5. Underestimate the competitive response. If you’re lucky and your product is worthy, it should provoke jealousy, fear and hatred from your competitors. Assume that you have more leakers than the White House, and that your competition is preparing for your launch with the same intensity as you are. Prepare your sales force to counter the flak and misinformation. Otherwise, rumor becomes reality.
  6. Hype it ‘til you’re hoarse. New products rarely live up to their hype, which makes them ultimately disappointing. Again, think to the future, and consider the credibility of your next hype fest. If you want brand love, be authentic. Show it through the story of your product and the people who are passionate about it.
  7. Play games with the price. Introductory offers are a tell that every doctor, distributor and buyer recognizes as: A. You don’t have confidence in the value of the product. B. You consider the real price too expensive. Both of them will come back to bite you in the haunches when it’s time to deliver margin.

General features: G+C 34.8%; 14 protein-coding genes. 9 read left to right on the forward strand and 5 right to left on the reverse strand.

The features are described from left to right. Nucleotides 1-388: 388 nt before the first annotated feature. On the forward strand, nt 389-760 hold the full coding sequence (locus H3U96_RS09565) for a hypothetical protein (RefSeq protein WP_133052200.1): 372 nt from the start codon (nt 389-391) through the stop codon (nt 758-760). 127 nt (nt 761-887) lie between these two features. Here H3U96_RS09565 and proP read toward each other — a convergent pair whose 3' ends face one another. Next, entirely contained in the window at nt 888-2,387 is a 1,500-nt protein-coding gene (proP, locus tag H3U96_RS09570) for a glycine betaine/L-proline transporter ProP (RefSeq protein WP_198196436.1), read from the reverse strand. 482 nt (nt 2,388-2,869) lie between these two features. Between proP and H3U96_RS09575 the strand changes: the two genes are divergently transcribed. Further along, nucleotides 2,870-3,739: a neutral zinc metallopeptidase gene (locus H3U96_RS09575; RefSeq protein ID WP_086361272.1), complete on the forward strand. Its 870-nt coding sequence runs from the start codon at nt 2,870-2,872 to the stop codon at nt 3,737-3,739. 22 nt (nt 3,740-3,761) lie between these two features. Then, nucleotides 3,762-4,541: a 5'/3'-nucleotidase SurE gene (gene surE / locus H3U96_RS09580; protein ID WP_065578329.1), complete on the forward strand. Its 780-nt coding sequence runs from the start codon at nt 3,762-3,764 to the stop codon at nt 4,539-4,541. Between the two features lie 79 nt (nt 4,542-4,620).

8. Launch without adequate inventory. This seems obvious, but it happens. Especially when manufacturing, management or accounting don’t share your confidence in the product, and hesitate to invest in inventory. Your introduction may go flawlessly your reputation will never recover from the inability to deliver product. Instead, you’ll lose orders, and give competitors time to catch up.
  9. Ignore aesthetics and ergonomics. Too many new medical devices come out of the chute looking like science experiments. Your innovation might be brilliant, but leaving out details like smart design and ergonomics leave the end user with a “blah” instead of a “wow” experience.
  10. Don’t believe. Deep down, you know this new product is a goat. You don’t need to say a word. Your cynicism or fake enthusiasm will poison your sales force and customers. Maybe you do have a dud on your hands, but you, as the leader, should not cement its fate. Speak truth to power. Get another job. Bad products and bad launches reflect on you, too.